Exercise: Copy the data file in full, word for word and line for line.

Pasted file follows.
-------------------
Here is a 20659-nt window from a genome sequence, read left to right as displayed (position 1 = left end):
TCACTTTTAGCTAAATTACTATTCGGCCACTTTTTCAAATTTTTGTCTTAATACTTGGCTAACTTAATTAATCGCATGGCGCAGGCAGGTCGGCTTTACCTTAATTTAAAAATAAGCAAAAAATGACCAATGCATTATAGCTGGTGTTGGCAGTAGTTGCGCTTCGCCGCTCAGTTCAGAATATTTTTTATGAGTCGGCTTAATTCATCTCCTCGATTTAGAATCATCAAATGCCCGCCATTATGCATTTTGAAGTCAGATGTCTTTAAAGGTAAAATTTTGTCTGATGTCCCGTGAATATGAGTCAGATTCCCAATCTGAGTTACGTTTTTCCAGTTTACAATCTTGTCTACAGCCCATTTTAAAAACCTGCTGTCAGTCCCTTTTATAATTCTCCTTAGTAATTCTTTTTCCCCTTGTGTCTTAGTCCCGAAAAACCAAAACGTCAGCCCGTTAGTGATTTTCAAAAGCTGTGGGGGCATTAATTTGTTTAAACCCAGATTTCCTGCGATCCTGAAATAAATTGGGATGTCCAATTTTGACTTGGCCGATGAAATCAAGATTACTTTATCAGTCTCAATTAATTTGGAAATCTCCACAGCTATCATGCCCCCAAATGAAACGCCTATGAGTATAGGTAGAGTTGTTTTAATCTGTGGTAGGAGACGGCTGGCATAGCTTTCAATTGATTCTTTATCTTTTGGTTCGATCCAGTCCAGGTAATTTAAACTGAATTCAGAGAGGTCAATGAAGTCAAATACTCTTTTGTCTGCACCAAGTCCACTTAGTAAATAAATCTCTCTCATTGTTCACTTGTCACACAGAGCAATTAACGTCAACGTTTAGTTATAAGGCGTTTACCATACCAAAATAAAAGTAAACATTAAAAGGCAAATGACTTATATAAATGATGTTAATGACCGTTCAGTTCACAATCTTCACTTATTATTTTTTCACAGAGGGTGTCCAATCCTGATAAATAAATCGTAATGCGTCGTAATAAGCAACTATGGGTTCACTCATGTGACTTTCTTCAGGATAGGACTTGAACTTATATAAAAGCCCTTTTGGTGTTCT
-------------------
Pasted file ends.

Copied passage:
Here is a 20659-nt window from a genome sequence, read left to right as displayed (position 1 = left end):
TCACTTTTAGCTAAATTACTATTCGGCCACTTTTTCAAATTTTTGTCTTAATACTTGGCTAACTTAATTAATCGCATGGCGCAGGCAGGTCGGCTTTACCTTAATTTAAAAATAAGCAAAAAATGACCAATGCATTATAGCTGGTGTTGGCAGTAGTTGCGCTTCGCCGCTCAGTTCAGAATATTTTTTATGAGTCGGCTTAATTCATCTCCTCGATTTAGAATCATCAAATGCCCGCCATTATGCATTTTGAAGTCAGATGTCTTTAAAGGTAAAATTTTGTCTGATGTCCCGTGAATATGAGTCAGATTCCCAATCTGAGTTACGTTTTTCCAGTTTACAATCTTGTCTACAGCCCATTTTAAAAACCTGCTGTCAGTCCCTTTTATAATTCTCCTTAGTAATTCTTTTTCCCCTTGTGTCTTAGTCCCGAAAAACCAAAACGTCAGCCCGTTAGTGATTTTCAAAAGCTGTGGGGGCATTAATTTGTTTAAACCCAGATTTCCTGCGATCCTGAAATAAATTGGGATGTCCAATTTTGACTTGGCCGATGAAATCAAGATTACTTTATCAGTCTCAATTAATTTGGAAATCTCCACAGCTATCATGCCCCCAAATGAAACGCCTATGAGTATAGGTAGAGTTGTTTTAATCTGTGGTAGGAGACGGCTGGCATAGCTTTCAATTGATTCTTTATCTTTTGGTTCGATCCAGTCCAGGTAATTTAAACTGAATTCAGAGAGGTCAATGAAGTCAAATACTCTTTTGTCTGCACCAAGTCCACTTAGTAAATAAATCTCTCTCATTGTTCACTTGTCACACAGAGCAATTAACGTCAACGTTTAGTTATAAGGCGTTTACCATACCAAAATAAAAGTAAACATTAAAAGGCAAATGACTTATATAAATGATGTTAATGACCGTTCAGTTCACAATCTTCACTTATTATTTTTTCACAGAGGGTGTCCAATCCTGATAAATAAATCGTAATGCGTCGTAATAAGCAACTATGGGTTCACTCATGTGACTTTCTTCAGGATAGGACTTGAACTTATATAAAAGCCCTTTTGGTGTTCT